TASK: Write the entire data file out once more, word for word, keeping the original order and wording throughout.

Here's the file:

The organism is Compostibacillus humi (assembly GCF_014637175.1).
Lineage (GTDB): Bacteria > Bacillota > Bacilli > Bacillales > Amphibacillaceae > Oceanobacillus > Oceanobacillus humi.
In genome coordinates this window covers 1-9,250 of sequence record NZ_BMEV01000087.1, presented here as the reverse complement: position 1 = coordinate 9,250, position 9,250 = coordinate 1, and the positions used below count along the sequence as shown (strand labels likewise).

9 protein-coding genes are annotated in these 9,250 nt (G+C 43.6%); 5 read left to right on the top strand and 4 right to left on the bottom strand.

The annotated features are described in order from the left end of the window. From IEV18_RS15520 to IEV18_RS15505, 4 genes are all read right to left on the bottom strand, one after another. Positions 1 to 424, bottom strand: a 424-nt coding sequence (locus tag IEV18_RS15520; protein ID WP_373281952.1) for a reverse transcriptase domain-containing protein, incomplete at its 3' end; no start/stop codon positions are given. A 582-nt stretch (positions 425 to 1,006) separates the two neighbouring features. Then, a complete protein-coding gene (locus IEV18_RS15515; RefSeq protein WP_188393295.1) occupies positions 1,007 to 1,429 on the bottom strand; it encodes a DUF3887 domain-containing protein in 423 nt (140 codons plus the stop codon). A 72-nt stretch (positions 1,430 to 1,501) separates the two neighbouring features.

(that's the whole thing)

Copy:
The organism is Compostibacillus humi (assembly GCF_014637175.1).
Lineage (GTDB): Bacteria > Bacillota > Bacilli > Bacillales > Amphibacillaceae > Oceanobacillus > Oceanobacillus humi.
In genome coordinates this window covers 1-9,250 of sequence record NZ_BMEV01000087.1, presented here as the reverse complement: position 1 = coordinate 9,250, position 9,250 = coordinate 1, and the positions used below count along the sequence as shown (strand labels likewise).

9 protein-coding genes are annotated in these 9,250 nt (G+C 43.6%); 5 read left to right on the top strand and 4 right to left on the bottom strand.

The annotated features are described in order from the left end of the window. From IEV18_RS15520 to IEV18_RS15505, 4 genes are all read right to left on the bottom strand, one after another. Positions 1 to 424, bottom strand: a 424-nt coding sequence (locus tag IEV18_RS15520; protein ID WP_373281952.1) for a reverse transcriptase domain-containing protein, incomplete at its 3' end; no start/stop codon positions are given. A 582-nt stretch (positions 425 to 1,006) separates the two neighbouring features. Then, a complete protein-coding gene (locus IEV18_RS15515; RefSeq protein WP_188393295.1) occupies positions 1,007 to 1,429 on the bottom strand; it encodes a DUF3887 domain-containing protein in 423 nt (140 codons plus the stop codon). A 72-nt stretch (positions 1,430 to 1,501) separates the two neighbouring features.